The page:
The pressure to choose your future

Video by Alex Jordan, Israel Lechner and Sarah Conner

Isabelle Blasdel, Editor

The clicking of computer mouses is one of the things heard while small eighth-graders choose which tiny boxes will decide who they become in life.

Starting in eighth grade, students are required to plan the next four years of schooling and what and where they will go beyond that.

Planning for their future is one of the leading causes of stress for teenagers, students say. 

Sophomore Chloe Lambert stresses over many things about her future.

¨The most stressful thing would be deciding what and where I want to go for college and what job I would have while I´m there,¨ Lambert said.

The realization that decisions made now will affect your future stresses senior Zoie Ecord the most.

“The decisions I am making are going to make a huge impact on my future and what I will do with my life,” Ecord said.

A Pew Research study discovered that anxiety and depression are on the rise. According to the study, 96 percent of 13- to 17-year-olds said they experienced anxiety or depression, and 70 percent said anxiety and depression are a major problem.

And this survey was conducted in 2018, before the pandemic. 

The past few years have not been anyone’s normal and that is what Debes feels stresses students when thinking about the future.

“Students want to be able to count on a stable, secure future, but the past few years haven’t felt very stable or secure for anyone in this country, or in the world in general,” Debes said. “It takes a lot of bravery to plan for a normal future when we don’t even know what normal will look like a year from now.”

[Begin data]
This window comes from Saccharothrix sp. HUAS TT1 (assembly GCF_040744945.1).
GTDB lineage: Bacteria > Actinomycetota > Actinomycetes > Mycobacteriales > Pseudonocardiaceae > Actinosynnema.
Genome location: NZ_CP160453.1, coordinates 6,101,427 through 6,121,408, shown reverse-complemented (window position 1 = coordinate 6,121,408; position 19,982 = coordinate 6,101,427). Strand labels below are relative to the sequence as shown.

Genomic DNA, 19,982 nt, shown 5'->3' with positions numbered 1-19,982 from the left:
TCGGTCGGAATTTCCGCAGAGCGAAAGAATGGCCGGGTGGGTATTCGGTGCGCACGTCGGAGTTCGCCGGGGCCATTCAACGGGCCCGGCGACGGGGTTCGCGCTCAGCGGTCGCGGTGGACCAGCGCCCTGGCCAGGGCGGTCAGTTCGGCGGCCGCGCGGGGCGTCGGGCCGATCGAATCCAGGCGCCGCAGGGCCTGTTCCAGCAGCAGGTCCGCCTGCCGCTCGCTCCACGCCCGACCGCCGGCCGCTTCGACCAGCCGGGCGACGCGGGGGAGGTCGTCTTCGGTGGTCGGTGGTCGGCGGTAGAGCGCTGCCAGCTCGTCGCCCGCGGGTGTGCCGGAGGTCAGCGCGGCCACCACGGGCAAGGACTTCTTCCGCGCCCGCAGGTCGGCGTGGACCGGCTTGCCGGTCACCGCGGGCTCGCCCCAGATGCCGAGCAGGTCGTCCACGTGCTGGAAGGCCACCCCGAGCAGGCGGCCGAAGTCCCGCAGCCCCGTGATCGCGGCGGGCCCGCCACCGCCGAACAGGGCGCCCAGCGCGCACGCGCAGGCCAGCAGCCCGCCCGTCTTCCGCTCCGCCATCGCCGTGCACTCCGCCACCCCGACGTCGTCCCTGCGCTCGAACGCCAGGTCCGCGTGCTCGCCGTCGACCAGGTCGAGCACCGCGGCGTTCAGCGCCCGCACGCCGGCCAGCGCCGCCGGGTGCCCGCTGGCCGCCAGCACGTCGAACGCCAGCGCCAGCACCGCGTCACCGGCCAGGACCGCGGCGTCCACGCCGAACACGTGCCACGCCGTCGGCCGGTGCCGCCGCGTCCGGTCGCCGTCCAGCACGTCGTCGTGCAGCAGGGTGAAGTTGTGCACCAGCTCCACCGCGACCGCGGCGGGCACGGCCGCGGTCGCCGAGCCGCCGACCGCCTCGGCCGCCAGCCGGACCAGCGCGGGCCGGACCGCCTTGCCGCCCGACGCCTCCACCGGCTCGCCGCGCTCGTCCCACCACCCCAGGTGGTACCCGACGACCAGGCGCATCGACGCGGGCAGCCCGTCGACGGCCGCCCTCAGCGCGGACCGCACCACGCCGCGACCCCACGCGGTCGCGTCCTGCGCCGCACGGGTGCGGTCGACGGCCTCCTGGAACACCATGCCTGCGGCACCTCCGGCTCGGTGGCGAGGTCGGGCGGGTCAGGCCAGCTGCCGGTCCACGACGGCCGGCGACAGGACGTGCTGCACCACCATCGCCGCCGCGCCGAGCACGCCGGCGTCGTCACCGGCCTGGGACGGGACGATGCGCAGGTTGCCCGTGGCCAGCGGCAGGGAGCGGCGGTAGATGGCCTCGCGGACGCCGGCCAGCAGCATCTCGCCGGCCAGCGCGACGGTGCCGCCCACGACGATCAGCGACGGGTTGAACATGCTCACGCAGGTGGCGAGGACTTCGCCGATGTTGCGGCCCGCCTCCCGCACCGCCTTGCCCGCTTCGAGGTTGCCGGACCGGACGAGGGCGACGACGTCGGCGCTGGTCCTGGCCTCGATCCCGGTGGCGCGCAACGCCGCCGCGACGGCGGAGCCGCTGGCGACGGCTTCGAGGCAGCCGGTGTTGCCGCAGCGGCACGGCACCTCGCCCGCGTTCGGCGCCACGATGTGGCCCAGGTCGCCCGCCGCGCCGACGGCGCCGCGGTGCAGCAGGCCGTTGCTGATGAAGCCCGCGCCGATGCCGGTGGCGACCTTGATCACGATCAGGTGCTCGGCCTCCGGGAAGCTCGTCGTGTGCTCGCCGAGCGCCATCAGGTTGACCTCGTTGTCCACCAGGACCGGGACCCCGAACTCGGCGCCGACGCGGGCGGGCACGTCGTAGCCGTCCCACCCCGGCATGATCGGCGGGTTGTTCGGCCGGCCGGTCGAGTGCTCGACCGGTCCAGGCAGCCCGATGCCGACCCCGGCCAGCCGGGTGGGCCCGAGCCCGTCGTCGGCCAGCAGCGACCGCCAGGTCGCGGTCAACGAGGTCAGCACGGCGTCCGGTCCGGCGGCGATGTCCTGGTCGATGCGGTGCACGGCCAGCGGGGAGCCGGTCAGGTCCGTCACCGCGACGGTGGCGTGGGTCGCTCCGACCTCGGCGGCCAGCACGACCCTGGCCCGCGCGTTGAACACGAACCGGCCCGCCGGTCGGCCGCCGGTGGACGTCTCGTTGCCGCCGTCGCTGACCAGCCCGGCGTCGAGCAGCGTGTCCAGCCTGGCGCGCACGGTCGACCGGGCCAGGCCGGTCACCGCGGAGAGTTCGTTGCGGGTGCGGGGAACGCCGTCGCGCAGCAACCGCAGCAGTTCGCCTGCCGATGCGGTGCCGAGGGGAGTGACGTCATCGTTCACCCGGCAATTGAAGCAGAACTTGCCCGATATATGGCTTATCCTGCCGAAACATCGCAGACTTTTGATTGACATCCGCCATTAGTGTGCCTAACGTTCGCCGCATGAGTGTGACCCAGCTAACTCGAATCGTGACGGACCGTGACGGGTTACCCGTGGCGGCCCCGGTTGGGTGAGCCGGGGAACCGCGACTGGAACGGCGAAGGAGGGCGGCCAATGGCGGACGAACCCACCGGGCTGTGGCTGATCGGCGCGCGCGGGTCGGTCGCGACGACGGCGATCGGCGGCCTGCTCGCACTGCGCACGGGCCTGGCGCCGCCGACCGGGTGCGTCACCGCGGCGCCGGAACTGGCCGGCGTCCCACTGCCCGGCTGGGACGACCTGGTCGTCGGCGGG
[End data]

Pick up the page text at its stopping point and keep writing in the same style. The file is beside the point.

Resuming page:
Students begin planning their future in middle school, taking a careers class and creating a study plan that plots out high school classes — and sometimes beyond — that align with their career interests at the time. 

Sophomore Reid Carr said he believes schools have students plan their futures too early.

“Putting all the weight and stress of college and careers on seventh and eighth graders gives students unnecessary stress,” Carr said.

“I feel that I know what I want to do for a career and that what I need to do for college will happen when it happens,” 

But Lyn Brown, Maize South college and career advocate, said planning early is necessary.

“You will take only the classes you need for your career path – no overlapping,” Brown said. 

And for some, planning ahead reduces stress. 

I don’t feel stressed about my career plans because I’ve been planning for years and gone through everything so that I can get through to my goal smoothly,” sophomore Emily Rodriguez said.

Sophomore Isaac Carpenter agreed.

I think it is good to plan it out early,” Carpenter said. “If something doesn’t work out you have learned what to do and you have a second or third plan.”

Maize Career Academy offers classes focusing on specific career paths such as the medical field, law and public safety, engineering, and culinary arts. MCA coordinator Lindsay King wants to help both students who know their plan and those who are still undecided.

For students who know what they would like to do after they graduate, we want to provide courses, programs, and opportunities, including internships, college credit, and certifications to prepare them to be successful,” King said. “For students, who are unsure about what they would like to do after they graduate, we want to provide opportunities to explore different areas through a variety of courses, college and career nights, field trips and guest speakers.”